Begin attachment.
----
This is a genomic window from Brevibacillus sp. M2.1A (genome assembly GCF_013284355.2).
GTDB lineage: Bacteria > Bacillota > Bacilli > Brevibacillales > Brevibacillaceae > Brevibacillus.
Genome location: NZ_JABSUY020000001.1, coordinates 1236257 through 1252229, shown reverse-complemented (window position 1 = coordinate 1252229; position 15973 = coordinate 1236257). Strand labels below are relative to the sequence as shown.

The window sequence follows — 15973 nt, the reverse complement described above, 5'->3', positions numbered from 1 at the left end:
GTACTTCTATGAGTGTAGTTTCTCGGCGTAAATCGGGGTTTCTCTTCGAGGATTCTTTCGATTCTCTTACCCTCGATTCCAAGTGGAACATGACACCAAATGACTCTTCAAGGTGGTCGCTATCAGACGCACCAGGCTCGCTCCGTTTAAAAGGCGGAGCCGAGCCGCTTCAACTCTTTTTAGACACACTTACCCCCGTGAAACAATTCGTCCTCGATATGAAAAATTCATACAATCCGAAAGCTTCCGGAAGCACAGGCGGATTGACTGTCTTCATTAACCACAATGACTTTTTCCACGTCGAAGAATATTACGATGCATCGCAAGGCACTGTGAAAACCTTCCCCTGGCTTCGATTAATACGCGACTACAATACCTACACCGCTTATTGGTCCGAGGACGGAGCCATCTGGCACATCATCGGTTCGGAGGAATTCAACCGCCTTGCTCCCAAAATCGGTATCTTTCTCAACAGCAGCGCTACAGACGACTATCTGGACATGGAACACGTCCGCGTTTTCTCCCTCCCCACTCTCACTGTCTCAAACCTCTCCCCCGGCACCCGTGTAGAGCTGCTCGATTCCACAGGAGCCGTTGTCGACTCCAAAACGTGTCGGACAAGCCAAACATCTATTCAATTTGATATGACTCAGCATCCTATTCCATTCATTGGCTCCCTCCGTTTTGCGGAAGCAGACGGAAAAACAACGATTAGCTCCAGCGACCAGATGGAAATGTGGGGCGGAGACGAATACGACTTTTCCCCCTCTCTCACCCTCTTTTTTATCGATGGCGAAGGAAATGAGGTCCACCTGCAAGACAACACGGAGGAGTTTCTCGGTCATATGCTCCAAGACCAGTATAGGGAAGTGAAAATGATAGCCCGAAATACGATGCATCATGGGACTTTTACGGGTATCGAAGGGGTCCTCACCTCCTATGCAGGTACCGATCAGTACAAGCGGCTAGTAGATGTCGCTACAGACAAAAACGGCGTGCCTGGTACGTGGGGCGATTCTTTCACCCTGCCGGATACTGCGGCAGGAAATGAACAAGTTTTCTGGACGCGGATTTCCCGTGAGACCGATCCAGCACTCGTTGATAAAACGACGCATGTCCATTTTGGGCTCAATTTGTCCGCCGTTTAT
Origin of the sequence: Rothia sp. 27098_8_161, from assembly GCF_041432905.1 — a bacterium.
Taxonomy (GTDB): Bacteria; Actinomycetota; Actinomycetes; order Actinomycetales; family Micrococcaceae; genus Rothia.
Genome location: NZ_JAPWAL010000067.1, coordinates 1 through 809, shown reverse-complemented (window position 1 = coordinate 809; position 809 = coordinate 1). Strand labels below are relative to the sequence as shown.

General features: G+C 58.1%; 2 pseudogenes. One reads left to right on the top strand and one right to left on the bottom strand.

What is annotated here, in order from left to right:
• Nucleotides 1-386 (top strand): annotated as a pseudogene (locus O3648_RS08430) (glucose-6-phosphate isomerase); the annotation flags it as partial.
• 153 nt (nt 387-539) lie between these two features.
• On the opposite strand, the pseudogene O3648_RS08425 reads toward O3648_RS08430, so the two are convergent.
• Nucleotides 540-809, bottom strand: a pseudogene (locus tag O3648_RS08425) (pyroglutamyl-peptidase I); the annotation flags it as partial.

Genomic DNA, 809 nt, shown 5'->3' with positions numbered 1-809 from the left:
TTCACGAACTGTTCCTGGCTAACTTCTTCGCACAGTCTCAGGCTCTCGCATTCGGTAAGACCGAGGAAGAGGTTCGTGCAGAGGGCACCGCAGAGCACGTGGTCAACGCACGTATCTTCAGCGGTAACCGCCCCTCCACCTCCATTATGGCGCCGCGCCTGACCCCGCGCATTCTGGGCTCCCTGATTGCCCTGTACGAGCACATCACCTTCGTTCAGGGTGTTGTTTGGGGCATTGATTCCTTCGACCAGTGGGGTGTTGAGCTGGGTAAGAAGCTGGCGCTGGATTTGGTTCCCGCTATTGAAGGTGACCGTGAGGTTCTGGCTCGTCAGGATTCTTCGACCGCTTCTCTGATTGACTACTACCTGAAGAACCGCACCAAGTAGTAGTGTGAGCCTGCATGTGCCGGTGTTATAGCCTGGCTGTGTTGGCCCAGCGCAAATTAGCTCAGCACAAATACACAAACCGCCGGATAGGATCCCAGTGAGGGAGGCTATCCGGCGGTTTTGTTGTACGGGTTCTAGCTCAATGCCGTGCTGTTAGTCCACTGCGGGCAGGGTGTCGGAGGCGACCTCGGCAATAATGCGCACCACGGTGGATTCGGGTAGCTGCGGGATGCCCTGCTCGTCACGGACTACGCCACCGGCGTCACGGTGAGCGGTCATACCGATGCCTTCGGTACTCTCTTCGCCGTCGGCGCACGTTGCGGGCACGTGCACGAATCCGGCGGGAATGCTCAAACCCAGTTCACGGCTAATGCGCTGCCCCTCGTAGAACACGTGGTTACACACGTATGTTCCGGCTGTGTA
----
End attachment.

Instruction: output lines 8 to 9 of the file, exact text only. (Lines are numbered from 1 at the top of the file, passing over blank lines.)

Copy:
Genome location: NZ_JAPWAL010000067.1, coordinates 1 through 809, shown reverse-complemented (window position 1 = coordinate 809; position 809 = coordinate 1). Strand labels below are relative to the sequence as shown.

General features: G+C 58.1%; 2 pseudogenes. One reads left to right on the top strand and one right to left on the bottom strand.